Population ageing is Australasia’s greatest health challenge
Population ageing is Australasia’s greatest health policy challenge
If “demography is destiny”, emergency departments will inevitably be overwhelmed by the acute care needs of older people, according to a paper published in the latest issue of Emergency Medicine Australasia, the journal of the Australasian College for Emergency Medicine.
Dr Glenn Arendts, from the Centre for Clinical Research in Emergency Medicine at the University of Western Australia, and Dr Judy Lowthian, from the School of Public Health and Preventive Medicine at Monash University, studied trends in emergency health service usage by older people and the consequences of increasing hospitalisation rates in the elderly.
“Population ageing is the definitive health policy challenge in Australasia, and the greatest stressor for emergency medicine posed by population ageing is the disproportionate contribution of older people to hospital occupancy,” they said.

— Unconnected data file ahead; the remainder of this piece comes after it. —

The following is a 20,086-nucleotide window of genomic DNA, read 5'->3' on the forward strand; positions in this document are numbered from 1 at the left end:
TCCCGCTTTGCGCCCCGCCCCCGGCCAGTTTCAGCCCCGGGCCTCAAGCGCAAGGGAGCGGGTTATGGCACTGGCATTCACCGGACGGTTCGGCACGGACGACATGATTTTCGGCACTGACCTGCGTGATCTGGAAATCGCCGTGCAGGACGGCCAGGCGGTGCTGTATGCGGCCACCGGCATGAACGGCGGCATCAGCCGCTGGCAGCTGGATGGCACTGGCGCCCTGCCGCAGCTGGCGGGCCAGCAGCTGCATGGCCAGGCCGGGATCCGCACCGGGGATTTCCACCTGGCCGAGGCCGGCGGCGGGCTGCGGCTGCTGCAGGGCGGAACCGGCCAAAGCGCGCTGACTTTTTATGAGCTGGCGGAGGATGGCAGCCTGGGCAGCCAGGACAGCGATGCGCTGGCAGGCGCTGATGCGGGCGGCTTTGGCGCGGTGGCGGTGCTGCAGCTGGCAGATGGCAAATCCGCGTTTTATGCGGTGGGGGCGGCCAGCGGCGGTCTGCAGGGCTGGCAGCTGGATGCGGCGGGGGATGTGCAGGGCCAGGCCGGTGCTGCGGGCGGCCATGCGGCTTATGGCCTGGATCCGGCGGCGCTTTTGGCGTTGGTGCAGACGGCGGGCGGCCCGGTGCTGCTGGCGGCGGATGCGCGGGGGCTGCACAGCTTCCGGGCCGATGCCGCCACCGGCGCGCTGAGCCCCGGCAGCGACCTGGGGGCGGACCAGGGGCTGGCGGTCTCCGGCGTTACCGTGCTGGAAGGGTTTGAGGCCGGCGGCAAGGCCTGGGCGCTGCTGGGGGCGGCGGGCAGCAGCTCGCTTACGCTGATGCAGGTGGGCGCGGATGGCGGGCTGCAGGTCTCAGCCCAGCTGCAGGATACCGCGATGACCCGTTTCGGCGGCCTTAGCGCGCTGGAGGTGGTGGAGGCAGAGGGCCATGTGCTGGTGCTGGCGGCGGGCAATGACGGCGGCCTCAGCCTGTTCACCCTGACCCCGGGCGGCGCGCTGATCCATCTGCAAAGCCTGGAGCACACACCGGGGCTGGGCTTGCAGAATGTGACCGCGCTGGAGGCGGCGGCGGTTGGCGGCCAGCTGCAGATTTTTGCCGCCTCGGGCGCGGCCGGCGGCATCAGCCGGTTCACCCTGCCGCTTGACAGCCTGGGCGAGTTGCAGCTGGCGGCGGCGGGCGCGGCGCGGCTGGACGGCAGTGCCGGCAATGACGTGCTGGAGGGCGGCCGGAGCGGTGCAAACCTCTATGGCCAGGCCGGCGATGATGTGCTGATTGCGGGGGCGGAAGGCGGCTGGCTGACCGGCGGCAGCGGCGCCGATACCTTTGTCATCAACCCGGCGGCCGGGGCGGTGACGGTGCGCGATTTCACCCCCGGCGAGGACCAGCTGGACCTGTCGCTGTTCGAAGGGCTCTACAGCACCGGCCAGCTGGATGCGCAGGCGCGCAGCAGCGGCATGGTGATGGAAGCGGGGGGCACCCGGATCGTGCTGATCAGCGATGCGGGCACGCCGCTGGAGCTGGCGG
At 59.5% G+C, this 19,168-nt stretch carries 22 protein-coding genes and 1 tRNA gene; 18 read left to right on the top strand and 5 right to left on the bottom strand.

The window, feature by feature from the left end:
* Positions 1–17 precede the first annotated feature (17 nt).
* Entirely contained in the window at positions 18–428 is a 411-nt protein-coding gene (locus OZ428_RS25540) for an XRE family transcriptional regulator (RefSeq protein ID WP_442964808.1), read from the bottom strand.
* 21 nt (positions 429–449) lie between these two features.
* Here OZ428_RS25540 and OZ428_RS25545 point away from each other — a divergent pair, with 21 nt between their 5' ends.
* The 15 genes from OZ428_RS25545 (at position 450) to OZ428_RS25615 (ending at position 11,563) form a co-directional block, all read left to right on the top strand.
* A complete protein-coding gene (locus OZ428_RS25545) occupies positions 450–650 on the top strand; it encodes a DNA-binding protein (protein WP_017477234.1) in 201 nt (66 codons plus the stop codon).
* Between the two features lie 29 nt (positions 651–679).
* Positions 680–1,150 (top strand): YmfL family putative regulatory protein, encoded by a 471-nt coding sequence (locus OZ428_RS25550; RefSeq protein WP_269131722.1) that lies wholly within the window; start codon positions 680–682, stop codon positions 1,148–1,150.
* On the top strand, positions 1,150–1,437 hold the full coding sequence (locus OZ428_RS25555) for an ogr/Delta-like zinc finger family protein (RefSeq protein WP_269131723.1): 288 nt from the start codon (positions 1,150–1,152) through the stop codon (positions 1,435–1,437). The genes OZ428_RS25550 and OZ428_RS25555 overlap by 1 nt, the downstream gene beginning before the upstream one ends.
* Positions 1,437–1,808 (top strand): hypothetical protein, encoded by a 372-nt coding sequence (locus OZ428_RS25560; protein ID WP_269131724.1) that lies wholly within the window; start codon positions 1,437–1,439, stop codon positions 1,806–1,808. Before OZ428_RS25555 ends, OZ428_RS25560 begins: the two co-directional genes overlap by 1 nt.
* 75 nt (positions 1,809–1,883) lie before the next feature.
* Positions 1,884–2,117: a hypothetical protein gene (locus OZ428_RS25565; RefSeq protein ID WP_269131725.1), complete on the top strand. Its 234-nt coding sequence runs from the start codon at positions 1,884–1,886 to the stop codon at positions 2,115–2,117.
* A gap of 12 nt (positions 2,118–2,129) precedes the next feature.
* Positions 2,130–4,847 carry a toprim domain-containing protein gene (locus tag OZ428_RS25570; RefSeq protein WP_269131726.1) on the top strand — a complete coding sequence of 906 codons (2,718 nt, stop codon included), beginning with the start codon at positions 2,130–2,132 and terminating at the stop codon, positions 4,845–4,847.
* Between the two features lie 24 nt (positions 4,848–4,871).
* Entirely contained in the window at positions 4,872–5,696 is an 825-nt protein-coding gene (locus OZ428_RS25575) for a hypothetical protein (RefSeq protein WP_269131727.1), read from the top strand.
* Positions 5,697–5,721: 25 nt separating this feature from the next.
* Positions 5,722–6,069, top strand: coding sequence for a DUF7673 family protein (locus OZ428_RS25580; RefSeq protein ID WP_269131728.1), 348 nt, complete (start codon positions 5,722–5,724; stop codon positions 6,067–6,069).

Many of these older people carry a high burden of chronic disease and co-morbidity.
“Nearly half of all hospital bed days in Australia are devoted to people aged 65 and over, and the proportion of the population in this age bracket will double by 2050.
“Older people have an increased risk of ED attendance, re-attendance, and admission to hospital, which impacts on all aspects of emergency and acute hospital care and patient flow.
“Emergency medicine research has logically been focussed on care within the confines of the ED, but this constraint cannot sufficiently address the most important issues associated with the persisting rise in demand by older people for acute medical services.
“Emergency department practices and models of care may on occasions contribute to rather than reduce high hospital occupancy in older people, benefitting neither individual patients nor the community at large,” the researchers said.
Dr Arendts and Dr Lowthian presented an introduction to this research at a conference of the Australasian College for Emergency Medicine in November 2012.